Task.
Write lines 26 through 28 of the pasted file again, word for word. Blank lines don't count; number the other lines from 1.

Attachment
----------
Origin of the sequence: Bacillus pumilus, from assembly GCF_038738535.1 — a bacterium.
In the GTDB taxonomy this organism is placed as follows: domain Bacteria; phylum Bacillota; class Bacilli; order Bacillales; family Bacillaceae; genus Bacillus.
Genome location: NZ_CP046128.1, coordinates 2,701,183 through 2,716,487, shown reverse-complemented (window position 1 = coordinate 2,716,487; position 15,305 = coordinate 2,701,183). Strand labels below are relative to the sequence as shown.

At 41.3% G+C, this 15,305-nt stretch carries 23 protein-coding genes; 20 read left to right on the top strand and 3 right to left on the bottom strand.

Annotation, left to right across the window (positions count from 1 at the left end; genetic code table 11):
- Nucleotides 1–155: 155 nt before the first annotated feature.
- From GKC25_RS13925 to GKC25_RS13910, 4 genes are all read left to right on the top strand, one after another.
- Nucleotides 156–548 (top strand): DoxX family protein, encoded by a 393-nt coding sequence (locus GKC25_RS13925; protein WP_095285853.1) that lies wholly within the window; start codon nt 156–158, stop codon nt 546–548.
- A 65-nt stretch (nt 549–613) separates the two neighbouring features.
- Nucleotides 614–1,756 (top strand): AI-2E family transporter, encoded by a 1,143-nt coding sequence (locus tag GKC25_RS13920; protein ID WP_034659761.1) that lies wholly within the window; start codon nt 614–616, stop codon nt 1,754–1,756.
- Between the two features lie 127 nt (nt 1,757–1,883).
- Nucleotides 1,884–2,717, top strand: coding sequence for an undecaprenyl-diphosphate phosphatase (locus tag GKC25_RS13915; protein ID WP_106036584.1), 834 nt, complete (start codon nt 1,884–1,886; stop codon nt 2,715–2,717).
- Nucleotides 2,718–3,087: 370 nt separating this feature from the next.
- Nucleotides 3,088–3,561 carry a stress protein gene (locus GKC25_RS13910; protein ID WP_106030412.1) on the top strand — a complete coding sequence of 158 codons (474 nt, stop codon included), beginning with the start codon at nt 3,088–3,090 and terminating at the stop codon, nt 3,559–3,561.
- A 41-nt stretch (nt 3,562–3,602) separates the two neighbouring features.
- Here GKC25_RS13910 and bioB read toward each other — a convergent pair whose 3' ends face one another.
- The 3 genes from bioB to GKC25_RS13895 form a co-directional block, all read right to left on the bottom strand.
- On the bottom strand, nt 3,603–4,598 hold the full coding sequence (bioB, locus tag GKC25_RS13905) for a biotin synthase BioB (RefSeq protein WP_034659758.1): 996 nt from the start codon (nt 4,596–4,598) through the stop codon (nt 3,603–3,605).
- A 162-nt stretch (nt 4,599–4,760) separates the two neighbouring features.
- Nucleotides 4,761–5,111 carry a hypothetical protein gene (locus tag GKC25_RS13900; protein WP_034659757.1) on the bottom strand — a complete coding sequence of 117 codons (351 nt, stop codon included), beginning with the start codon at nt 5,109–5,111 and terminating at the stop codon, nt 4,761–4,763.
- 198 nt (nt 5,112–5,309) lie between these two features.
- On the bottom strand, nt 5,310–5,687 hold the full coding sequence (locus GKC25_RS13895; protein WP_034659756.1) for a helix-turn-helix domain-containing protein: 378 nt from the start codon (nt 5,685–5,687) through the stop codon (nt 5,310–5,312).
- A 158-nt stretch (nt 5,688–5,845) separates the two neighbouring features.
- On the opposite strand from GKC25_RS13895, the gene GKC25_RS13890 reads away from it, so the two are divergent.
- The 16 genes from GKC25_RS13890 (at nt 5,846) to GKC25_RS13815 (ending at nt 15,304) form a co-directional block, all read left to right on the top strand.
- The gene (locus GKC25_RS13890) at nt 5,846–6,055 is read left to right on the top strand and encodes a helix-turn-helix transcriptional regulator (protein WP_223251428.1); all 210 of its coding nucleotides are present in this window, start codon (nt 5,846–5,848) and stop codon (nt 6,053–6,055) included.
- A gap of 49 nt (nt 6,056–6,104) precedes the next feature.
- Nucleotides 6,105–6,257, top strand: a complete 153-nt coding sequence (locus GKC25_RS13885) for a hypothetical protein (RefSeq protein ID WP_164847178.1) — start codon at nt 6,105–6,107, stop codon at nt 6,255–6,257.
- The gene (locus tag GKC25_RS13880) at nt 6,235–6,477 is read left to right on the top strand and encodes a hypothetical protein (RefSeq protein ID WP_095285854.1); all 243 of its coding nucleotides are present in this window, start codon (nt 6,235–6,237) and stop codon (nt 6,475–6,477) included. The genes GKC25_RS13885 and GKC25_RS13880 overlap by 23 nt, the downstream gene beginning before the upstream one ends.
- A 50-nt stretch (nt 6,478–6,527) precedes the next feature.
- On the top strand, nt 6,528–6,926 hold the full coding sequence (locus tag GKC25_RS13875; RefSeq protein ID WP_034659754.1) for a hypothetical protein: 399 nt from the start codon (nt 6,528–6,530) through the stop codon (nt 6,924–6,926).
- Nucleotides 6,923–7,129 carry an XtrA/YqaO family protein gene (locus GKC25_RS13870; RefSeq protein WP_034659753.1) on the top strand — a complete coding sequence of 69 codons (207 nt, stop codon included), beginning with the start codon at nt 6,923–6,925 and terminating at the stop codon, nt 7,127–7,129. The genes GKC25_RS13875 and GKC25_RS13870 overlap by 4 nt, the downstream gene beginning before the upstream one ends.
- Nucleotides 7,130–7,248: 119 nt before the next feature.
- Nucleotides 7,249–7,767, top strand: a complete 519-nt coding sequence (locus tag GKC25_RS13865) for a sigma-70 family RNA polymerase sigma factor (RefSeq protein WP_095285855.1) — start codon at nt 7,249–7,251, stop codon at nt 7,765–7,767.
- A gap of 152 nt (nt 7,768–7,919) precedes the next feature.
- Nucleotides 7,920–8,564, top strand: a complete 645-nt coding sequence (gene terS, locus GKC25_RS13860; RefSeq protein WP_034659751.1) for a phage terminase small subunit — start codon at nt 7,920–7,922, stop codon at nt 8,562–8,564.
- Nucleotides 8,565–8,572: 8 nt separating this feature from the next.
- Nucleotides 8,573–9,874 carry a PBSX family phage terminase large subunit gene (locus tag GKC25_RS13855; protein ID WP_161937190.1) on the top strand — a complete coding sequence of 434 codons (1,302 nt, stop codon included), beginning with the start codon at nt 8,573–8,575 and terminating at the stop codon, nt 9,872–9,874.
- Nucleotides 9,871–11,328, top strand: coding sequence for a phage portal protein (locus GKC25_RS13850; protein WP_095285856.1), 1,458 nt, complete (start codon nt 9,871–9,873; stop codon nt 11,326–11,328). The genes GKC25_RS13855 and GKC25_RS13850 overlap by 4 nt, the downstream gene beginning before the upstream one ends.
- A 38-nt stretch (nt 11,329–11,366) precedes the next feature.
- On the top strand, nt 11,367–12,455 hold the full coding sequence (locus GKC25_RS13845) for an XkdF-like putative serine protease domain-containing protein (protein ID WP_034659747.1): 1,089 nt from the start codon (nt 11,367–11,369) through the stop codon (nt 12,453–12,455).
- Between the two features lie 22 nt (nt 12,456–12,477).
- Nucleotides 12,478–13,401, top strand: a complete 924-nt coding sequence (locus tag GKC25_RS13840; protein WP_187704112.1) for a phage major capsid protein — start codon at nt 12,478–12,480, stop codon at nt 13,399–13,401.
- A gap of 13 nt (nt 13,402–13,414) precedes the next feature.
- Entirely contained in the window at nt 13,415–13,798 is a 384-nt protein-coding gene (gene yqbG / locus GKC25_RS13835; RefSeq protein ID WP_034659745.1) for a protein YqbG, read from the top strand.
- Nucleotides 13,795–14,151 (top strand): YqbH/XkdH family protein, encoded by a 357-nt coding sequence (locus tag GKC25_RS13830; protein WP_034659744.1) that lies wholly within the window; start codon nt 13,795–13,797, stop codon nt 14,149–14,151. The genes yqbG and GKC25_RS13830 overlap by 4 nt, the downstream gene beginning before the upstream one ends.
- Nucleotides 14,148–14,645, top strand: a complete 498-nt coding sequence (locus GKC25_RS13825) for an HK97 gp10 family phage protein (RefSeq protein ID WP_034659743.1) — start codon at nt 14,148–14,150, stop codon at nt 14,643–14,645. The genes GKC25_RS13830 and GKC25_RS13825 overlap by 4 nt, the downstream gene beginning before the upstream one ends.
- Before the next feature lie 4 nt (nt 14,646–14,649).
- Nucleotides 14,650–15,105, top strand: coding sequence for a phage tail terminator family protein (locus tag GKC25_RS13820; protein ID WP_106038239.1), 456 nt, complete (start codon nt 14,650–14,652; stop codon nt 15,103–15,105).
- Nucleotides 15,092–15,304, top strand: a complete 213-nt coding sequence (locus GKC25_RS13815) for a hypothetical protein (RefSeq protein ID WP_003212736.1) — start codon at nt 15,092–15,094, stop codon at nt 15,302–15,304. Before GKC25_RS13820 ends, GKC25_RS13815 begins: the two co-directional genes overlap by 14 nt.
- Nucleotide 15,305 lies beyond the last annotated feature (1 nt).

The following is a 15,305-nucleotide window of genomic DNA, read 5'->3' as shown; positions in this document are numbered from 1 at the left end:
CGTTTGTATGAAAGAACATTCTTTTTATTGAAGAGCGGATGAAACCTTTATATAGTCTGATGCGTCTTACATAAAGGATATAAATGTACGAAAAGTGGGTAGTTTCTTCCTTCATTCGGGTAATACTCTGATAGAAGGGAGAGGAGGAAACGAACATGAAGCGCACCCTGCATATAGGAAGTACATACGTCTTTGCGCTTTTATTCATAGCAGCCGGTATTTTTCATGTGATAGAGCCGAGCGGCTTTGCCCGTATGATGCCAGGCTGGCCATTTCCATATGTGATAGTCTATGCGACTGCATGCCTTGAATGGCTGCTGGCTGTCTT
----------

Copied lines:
- The gene (locus GKC25_RS13890) at nt 5,846–6,055 is read left to right on the top strand and encodes a helix-turn-helix transcriptional regulator (protein WP_223251428.1); all 210 of its coding nucleotides are present in this window, start codon (nt 5,846–5,848) and stop codon (nt 6,053–6,055) included.
- A gap of 49 nt (nt 6,056–6,104) precedes the next feature.
- Nucleotides 6,105–6,257, top strand: a complete 153-nt coding sequence (locus GKC25_RS13885) for a hypothetical protein (RefSeq protein ID WP_164847178.1) — start codon at nt 6,105–6,107, stop codon at nt 6,255–6,257.